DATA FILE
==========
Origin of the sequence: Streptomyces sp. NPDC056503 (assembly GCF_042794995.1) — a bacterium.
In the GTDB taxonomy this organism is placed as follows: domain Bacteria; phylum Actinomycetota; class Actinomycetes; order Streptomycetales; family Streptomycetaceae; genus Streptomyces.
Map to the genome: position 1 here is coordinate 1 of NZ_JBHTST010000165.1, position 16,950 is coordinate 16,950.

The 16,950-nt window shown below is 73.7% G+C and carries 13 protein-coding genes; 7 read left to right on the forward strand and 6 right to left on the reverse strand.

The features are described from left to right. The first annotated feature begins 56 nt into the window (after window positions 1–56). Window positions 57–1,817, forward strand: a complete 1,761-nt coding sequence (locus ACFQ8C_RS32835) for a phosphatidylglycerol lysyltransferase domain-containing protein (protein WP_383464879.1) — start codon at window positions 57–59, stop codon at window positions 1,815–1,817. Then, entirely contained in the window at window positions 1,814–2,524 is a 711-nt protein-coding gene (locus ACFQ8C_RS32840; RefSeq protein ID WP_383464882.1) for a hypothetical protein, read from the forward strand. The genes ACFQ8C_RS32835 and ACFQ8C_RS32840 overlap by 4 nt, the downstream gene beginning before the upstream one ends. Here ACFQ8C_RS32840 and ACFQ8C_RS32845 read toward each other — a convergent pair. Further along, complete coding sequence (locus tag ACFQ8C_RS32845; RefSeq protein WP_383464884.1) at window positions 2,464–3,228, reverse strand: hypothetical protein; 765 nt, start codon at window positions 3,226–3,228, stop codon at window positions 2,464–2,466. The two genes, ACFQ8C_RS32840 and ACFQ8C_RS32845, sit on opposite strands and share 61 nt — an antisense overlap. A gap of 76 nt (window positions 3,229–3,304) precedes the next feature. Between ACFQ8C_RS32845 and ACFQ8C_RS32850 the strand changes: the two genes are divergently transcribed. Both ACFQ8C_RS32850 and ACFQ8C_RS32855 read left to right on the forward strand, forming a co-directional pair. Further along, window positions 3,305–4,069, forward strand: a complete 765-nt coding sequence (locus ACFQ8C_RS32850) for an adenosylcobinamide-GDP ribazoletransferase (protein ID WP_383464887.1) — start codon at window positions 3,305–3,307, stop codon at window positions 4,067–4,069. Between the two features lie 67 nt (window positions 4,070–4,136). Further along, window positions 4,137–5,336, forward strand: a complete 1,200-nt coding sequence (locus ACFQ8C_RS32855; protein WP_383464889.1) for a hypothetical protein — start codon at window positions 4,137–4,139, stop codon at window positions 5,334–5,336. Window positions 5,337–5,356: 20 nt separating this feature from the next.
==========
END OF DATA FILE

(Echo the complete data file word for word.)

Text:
Origin of the sequence: Streptomyces sp. NPDC056503 (assembly GCF_042794995.1) — a bacterium.
In the GTDB taxonomy this organism is placed as follows: domain Bacteria; phylum Actinomycetota; class Actinomycetes; order Streptomycetales; family Streptomycetaceae; genus Streptomyces.
Map to the genome: position 1 here is coordinate 1 of NZ_JBHTST010000165.1, position 16,950 is coordinate 16,950.

The 16,950-nt window shown below is 73.7% G+C and carries 13 protein-coding genes; 7 read left to right on the forward strand and 6 right to left on the reverse strand.

The features are described from left to right. The first annotated feature begins 56 nt into the window (after window positions 1–56). Window positions 57–1,817, forward strand: a complete 1,761-nt coding sequence (locus ACFQ8C_RS32835) for a phosphatidylglycerol lysyltransferase domain-containing protein (protein WP_383464879.1) — start codon at window positions 57–59, stop codon at window positions 1,815–1,817. Then, entirely contained in the window at window positions 1,814–2,524 is a 711-nt protein-coding gene (locus ACFQ8C_RS32840; RefSeq protein ID WP_383464882.1) for a hypothetical protein, read from the forward strand. The genes ACFQ8C_RS32835 and ACFQ8C_RS32840 overlap by 4 nt, the downstream gene beginning before the upstream one ends. Here ACFQ8C_RS32840 and ACFQ8C_RS32845 read toward each other — a convergent pair. Further along, complete coding sequence (locus tag ACFQ8C_RS32845; RefSeq protein WP_383464884.1) at window positions 2,464–3,228, reverse strand: hypothetical protein; 765 nt, start codon at window positions 3,226–3,228, stop codon at window positions 2,464–2,466. The two genes, ACFQ8C_RS32840 and ACFQ8C_RS32845, sit on opposite strands and share 61 nt — an antisense overlap. A gap of 76 nt (window positions 3,229–3,304) precedes the next feature. Between ACFQ8C_RS32845 and ACFQ8C_RS32850 the strand changes: the two genes are divergently transcribed. Both ACFQ8C_RS32850 and ACFQ8C_RS32855 read left to right on the forward strand, forming a co-directional pair. Further along, window positions 3,305–4,069, forward strand: a complete 765-nt coding sequence (locus ACFQ8C_RS32850) for an adenosylcobinamide-GDP ribazoletransferase (protein ID WP_383464887.1) — start codon at window positions 3,305–3,307, stop codon at window positions 4,067–4,069. Between the two features lie 67 nt (window positions 4,070–4,136). Further along, window positions 4,137–5,336, forward strand: a complete 1,200-nt coding sequence (locus ACFQ8C_RS32855; protein WP_383464889.1) for a hypothetical protein — start codon at window positions 4,137–4,139, stop codon at window positions 5,334–5,336. Window positions 5,337–5,356: 20 nt separating this feature from the next.